The release of the report on the state of competition in the telecoms industry that was commissioned by the Communications Authority has kicked off a storm — and rightfully so. After all, it is a critical industry for Kenya’s socio-economic fabric.
In the ensuing debate, people are weighing in with varied opinions. Whereas many of these elicited opinions are being voiced by individuals and organisations whose names may ring a bell, do we have any reason to believe?
Or, since they do not come from the regulator, who is the presumptive authority and referee of the telecommunications sector, can we disregard as hearsay and mere opinions?
Debate is healthy. It is what communication scholars call a public sphere. Access to which is unlimited in progressive societies in order to encourage engagement.
However, the prevailing free-for-all unmoderated debate on the state of the telco industry risks derailing what should be a meaningful debate about an industry that has made unprecedented contribution towards enhancing financial inclusion in Kenya and putting the country on the global map.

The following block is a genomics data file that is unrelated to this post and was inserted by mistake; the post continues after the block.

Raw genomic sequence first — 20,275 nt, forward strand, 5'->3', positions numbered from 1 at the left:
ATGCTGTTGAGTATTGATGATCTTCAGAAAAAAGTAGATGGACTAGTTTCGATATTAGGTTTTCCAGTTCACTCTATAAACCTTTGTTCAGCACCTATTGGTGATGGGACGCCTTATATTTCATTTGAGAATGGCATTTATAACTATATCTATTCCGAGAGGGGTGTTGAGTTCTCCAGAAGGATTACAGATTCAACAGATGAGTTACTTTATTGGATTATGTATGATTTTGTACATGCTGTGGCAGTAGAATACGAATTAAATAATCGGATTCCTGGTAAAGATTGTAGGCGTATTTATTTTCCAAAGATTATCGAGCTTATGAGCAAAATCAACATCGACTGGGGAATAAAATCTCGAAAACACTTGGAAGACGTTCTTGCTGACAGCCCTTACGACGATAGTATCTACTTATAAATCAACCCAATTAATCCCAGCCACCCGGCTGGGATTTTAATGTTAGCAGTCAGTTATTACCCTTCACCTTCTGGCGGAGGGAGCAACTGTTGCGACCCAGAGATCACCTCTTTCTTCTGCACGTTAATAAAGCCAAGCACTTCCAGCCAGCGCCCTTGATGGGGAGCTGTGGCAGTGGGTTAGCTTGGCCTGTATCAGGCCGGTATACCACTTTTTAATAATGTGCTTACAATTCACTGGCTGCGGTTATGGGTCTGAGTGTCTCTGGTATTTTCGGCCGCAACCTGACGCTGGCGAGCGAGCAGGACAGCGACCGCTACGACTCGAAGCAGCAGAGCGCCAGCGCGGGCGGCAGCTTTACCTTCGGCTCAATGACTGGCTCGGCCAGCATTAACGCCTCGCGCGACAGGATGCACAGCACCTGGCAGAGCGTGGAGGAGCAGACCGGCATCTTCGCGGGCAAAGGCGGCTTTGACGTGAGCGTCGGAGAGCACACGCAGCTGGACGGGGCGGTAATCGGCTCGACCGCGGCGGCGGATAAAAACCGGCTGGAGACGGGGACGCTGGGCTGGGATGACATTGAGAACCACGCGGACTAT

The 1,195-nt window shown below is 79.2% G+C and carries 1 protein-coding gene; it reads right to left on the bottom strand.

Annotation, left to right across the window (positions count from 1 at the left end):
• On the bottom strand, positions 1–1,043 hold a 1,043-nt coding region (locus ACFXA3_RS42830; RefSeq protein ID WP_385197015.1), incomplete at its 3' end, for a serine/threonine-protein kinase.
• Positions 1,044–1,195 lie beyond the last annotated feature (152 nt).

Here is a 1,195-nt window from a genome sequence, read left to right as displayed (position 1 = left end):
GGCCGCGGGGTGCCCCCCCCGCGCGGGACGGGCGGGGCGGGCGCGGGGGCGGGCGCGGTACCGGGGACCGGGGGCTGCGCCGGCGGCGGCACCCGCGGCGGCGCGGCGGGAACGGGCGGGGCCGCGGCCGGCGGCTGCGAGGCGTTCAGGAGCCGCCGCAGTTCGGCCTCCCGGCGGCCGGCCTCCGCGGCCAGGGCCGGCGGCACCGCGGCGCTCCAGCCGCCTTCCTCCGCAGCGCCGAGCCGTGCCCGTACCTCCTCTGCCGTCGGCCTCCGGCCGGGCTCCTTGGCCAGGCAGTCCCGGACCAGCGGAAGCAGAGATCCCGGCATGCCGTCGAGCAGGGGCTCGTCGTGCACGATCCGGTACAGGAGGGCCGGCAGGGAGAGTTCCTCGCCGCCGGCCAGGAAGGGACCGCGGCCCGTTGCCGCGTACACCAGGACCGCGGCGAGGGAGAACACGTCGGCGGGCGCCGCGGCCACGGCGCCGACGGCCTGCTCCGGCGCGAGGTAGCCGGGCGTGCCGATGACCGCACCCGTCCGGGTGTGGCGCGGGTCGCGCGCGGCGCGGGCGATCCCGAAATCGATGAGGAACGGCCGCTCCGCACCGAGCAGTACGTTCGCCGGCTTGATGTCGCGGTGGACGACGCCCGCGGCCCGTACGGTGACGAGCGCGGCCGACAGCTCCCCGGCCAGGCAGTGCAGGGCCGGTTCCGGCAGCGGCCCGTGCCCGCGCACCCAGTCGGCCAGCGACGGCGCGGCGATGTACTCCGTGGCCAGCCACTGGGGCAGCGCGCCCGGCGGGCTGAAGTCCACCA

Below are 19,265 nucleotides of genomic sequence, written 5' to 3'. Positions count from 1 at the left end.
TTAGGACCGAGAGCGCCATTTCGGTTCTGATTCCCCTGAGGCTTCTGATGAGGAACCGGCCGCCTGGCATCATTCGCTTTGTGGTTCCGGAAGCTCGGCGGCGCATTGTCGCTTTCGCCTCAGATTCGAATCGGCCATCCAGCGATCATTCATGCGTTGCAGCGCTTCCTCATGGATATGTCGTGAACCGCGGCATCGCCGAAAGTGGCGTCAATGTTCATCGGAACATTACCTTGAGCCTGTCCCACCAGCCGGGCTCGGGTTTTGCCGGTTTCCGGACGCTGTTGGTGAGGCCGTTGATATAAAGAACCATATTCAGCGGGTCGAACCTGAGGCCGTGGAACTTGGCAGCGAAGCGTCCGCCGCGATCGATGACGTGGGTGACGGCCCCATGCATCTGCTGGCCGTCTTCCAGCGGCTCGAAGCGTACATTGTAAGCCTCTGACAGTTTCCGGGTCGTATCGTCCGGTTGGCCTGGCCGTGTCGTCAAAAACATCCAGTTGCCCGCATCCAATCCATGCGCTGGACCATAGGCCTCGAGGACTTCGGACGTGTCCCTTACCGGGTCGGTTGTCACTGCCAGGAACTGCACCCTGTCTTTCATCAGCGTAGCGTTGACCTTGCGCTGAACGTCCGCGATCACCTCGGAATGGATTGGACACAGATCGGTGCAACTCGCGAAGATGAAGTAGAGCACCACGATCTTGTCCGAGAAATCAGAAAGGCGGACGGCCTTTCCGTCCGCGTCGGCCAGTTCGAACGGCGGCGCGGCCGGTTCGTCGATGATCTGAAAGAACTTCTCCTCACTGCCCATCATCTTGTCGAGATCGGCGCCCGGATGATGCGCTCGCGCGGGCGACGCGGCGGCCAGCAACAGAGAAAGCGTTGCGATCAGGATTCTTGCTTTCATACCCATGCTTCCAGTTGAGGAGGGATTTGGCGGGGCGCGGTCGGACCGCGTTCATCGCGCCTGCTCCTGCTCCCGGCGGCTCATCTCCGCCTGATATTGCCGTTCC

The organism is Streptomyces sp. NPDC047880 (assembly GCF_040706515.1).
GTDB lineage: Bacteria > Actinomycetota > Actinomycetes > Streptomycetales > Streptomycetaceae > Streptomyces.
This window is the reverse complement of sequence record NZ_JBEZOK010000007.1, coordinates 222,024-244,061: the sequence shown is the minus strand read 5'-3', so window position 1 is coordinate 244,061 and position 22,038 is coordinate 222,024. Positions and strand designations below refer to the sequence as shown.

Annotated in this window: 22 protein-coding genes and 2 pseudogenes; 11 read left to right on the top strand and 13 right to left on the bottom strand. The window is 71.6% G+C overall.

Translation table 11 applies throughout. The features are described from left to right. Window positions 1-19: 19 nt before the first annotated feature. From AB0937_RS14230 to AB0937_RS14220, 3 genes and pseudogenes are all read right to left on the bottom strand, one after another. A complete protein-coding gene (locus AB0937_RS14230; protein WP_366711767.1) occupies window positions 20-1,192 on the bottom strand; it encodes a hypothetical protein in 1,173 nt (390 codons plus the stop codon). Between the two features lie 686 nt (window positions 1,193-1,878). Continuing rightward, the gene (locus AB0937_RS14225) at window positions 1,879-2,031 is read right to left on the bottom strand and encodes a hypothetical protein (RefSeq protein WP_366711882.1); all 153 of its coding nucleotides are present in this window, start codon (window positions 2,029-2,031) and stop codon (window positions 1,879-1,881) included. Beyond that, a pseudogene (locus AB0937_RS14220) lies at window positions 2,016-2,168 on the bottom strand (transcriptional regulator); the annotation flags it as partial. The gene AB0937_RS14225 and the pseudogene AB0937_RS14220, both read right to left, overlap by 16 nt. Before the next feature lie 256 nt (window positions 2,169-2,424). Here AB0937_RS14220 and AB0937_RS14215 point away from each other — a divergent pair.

There is also the risk that by virtue of power and influence of holders of some of these opinions, they could be amplified, making them appear dominant view. Shouting the same thing over and over, even if it is not gospel truth, could sway public opinion towards a certain direction.
Unfortunately, this may ultimately make any policy direction to the contrary, not only unpopular, but also unsupported by a vast majority.
Take the issue of price controls and their merits or demerits, which continues to illicit reactions. This is a critical conversation that cannot be left to run amok because it touches on public interest, which is at the core of service delivery, whether by public or private sector.
The more it is repeated that instituting price controls may drive up costs in the industry, without substantiation and evidence, the more it risks sowing seeds of discord should the regulator come up a policy.
Pre-empting certain remedies that the regulator may be mulling is not good for the industry.
It is, therefore, incumbent upon the regulator to take charge of this conversation and to guide it.
The telecommunication industry is crying for leadership of thought and the Communications Authority, and the Competition Authority of Kenya, on whose doorstep matters competition stop, should step up.
David Keitany Via Email